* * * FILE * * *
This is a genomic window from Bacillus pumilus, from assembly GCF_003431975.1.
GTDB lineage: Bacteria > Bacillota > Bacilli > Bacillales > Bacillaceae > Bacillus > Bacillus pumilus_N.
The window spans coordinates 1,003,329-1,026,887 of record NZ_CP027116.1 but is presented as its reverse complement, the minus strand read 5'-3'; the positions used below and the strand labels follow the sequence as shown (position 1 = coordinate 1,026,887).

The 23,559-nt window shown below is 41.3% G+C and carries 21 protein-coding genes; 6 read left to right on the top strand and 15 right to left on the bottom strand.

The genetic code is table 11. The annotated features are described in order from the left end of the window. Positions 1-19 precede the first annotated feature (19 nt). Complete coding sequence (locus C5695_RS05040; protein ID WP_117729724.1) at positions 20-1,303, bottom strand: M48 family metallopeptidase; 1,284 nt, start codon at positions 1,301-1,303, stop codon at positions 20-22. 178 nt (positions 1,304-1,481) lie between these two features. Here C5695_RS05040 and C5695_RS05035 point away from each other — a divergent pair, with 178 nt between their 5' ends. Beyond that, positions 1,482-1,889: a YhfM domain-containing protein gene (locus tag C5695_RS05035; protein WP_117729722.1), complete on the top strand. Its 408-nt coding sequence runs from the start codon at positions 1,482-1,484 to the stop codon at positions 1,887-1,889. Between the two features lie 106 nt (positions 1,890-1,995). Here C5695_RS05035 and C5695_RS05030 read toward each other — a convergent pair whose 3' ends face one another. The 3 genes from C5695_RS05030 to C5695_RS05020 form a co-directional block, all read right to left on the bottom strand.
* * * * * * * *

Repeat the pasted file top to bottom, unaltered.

This is a genomic window from Bacillus pumilus, from assembly GCF_003431975.1.
GTDB lineage: Bacteria > Bacillota > Bacilli > Bacillales > Bacillaceae > Bacillus > Bacillus pumilus_N.
The window spans coordinates 1,003,329-1,026,887 of record NZ_CP027116.1 but is presented as its reverse complement, the minus strand read 5'-3'; the positions used below and the strand labels follow the sequence as shown (position 1 = coordinate 1,026,887).

The 23,559-nt window shown below is 41.3% G+C and carries 21 protein-coding genes; 6 read left to right on the top strand and 15 right to left on the bottom strand.

The genetic code is table 11. The annotated features are described in order from the left end of the window. Positions 1-19 precede the first annotated feature (19 nt). Complete coding sequence (locus C5695_RS05040; protein ID WP_117729724.1) at positions 20-1,303, bottom strand: M48 family metallopeptidase; 1,284 nt, start codon at positions 1,301-1,303, stop codon at positions 20-22. 178 nt (positions 1,304-1,481) lie between these two features. Here C5695_RS05040 and C5695_RS05035 point away from each other — a divergent pair, with 178 nt between their 5' ends. Beyond that, positions 1,482-1,889: a YhfM domain-containing protein gene (locus tag C5695_RS05035; protein WP_117729722.1), complete on the top strand. Its 408-nt coding sequence runs from the start codon at positions 1,482-1,484 to the stop codon at positions 1,887-1,889. Between the two features lie 106 nt (positions 1,890-1,995). Here C5695_RS05035 and C5695_RS05030 read toward each other — a convergent pair whose 3' ends face one another. The 3 genes from C5695_RS05030 to C5695_RS05020 form a co-directional block, all read right to left on the bottom strand.